In 1980, Dmitri Prigov wrote a prose cycle entitled Obituaries, which concluded with this single- sentence text: “The Central Committee of the CPSU, the Supreme Soviet of the USSR, and the Soviet government announce with deepest sorrow that on June 30, 1980, in his fortieth year, Dmitri Prigov is living in Moscow.”
A year later, on May 22, 1979, the Central Committee of the CPSU, the Supreme Soviet of the USSR, the Council of Ministers of the USSR, and the KGB issued a “Top Secret” document permitting the membersofToadstoolgrouptodigontheterritoryof the Odintsovo Order of Lenin Hunting Resort. The document, featuring the names of Brezhnev, Kosygin, and Andropov, requested that the local administration facilitate this process by “providing labor force, instruments, and transport.” The action Excavations, a.k.a. Treasure, took place five days later, on May 27. Having at first got slightly lost, Toadstool members found the excavation site, which had been pre-prepared and filled with soil. After a short period of digging, Sven Gundlakh appeared, in the 21st year of his life. He was a group member, who had been buried alive for one night. The action proceeded calmly, without the need for additional labor or the attention of the authorities. No one asked the artists to present the document giving permission.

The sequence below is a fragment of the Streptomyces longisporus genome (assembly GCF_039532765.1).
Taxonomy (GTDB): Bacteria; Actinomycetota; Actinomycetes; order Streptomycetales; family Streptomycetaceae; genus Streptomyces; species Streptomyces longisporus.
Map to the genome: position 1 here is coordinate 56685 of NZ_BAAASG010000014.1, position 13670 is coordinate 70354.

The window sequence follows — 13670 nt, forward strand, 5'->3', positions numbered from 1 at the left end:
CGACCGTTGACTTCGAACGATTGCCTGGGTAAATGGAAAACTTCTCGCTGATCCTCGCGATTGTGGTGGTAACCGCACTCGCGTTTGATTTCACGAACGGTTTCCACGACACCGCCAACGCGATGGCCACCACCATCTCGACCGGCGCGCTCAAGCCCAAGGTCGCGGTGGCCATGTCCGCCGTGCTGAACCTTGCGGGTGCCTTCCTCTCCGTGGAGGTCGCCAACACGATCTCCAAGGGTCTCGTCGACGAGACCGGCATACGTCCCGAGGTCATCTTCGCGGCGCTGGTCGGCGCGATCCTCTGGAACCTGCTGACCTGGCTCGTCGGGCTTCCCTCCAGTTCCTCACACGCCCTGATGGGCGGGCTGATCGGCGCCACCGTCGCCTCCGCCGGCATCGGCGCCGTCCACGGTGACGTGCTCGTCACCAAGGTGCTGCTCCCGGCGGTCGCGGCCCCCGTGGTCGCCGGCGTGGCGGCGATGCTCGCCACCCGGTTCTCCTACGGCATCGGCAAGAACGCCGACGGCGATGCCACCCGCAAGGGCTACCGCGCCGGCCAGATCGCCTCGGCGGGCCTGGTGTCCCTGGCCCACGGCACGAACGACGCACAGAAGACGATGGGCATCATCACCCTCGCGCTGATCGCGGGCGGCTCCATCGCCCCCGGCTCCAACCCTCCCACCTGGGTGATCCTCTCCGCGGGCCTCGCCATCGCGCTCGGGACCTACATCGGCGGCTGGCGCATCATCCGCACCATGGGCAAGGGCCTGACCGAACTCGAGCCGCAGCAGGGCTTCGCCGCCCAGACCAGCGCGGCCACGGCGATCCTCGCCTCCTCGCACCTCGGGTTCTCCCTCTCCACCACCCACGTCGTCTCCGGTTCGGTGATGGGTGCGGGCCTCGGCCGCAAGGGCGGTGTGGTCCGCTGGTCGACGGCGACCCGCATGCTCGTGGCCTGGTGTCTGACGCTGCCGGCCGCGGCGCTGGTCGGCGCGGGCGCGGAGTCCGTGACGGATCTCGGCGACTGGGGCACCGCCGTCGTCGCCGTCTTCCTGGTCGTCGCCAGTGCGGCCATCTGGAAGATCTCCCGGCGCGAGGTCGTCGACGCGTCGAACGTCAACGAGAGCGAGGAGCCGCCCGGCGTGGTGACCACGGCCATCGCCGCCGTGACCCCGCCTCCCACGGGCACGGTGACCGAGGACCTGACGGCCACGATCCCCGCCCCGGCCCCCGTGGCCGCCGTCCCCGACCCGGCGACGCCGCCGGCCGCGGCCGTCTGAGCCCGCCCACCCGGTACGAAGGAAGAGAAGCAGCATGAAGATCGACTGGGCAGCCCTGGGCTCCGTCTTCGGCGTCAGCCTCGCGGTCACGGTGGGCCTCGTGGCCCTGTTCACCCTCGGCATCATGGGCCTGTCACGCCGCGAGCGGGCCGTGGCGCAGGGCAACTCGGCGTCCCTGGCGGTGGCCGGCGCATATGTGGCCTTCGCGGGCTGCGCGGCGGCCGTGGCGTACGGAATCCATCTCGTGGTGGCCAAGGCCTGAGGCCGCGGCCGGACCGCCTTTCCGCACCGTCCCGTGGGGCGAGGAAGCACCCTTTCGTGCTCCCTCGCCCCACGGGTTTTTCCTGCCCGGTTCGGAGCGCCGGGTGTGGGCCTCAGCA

Obviously, the paper allegedly sanctioned by the highest echelon of Soviet leaders was a fake by Toadstool group. Parodying the language of newspaper editorials and the rigid composition of Socialist Realist paintings was a favorite activity among the conceptualists in the mid-1970s. This practice demonstrated a simple and convenient truth: within a pile of erased ideological constructions and speech one could hide any content, just like Toadstool group hid a whole person in a field in Moscow Region. Excavations was defined as a “socially absurd performance” by Toadstool group. Such performances occupied a large amount of time in the everyday life of Soviet individuals, who were obliged to attend party and Komsomol meetings.